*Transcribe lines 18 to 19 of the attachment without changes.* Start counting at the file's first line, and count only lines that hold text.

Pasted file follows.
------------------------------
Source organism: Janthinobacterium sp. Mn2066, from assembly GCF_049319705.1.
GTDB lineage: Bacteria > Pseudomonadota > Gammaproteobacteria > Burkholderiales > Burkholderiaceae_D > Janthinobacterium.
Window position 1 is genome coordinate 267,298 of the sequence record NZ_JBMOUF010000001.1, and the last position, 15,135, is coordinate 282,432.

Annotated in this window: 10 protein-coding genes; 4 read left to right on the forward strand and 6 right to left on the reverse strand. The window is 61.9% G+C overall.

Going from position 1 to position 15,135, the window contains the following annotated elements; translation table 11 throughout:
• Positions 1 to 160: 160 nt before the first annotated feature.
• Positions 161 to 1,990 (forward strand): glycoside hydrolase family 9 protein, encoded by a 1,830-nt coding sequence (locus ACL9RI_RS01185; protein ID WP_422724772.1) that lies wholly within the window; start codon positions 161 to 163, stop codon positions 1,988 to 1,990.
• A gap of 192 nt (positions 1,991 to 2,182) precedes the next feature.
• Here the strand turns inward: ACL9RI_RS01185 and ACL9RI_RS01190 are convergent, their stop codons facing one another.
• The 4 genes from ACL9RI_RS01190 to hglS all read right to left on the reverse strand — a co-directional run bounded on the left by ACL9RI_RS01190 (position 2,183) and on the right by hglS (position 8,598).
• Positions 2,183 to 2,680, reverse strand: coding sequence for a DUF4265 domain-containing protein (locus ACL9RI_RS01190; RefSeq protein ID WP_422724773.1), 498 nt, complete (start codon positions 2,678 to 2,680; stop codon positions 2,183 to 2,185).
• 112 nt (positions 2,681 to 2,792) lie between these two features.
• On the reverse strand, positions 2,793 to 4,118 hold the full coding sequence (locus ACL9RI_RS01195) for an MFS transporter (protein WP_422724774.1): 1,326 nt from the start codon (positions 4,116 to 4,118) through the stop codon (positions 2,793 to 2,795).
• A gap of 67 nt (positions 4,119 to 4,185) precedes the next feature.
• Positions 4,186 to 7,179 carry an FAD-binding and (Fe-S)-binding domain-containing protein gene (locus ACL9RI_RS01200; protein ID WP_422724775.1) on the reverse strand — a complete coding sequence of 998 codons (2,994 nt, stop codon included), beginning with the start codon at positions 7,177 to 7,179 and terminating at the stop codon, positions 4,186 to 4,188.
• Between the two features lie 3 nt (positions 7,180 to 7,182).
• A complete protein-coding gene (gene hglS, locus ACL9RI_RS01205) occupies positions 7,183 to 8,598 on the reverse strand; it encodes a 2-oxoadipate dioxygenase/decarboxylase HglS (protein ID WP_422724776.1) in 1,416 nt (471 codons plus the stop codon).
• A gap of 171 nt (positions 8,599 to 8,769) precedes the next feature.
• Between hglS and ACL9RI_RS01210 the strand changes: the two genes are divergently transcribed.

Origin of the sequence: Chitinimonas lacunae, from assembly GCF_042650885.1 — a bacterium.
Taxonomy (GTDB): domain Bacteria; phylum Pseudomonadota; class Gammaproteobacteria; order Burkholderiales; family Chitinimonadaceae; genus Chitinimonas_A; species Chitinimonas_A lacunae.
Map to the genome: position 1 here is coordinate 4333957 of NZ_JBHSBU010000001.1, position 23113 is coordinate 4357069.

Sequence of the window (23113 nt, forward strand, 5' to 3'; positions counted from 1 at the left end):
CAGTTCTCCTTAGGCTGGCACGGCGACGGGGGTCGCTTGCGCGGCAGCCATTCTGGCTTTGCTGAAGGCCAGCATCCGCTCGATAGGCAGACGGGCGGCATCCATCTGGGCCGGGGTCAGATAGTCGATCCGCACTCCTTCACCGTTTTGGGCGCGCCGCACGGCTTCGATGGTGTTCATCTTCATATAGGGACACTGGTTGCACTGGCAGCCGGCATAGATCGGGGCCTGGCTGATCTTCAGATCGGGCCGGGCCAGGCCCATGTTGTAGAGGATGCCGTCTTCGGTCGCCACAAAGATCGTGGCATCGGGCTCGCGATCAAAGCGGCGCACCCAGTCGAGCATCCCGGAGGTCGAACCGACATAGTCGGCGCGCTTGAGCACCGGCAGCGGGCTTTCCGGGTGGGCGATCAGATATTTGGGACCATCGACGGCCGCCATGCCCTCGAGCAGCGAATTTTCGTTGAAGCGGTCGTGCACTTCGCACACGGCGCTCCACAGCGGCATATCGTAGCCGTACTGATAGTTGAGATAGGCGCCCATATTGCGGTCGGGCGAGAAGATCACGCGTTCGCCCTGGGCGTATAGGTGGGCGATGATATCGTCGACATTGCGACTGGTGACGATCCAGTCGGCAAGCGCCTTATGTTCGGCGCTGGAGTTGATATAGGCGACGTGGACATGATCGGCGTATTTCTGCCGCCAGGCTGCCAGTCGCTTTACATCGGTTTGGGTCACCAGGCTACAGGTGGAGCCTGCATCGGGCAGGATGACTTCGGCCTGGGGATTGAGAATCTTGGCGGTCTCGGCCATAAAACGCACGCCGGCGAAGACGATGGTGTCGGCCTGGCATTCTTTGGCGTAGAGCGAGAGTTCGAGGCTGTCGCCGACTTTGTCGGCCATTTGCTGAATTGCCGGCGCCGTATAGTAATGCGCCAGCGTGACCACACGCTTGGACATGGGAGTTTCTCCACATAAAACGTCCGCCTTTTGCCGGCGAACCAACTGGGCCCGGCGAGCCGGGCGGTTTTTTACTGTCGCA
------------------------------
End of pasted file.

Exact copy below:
• A gap of 171 nt (positions 8,599 to 8,769) precedes the next feature.
• Between hglS and ACL9RI_RS01210 the strand changes: the two genes are divergently transcribed.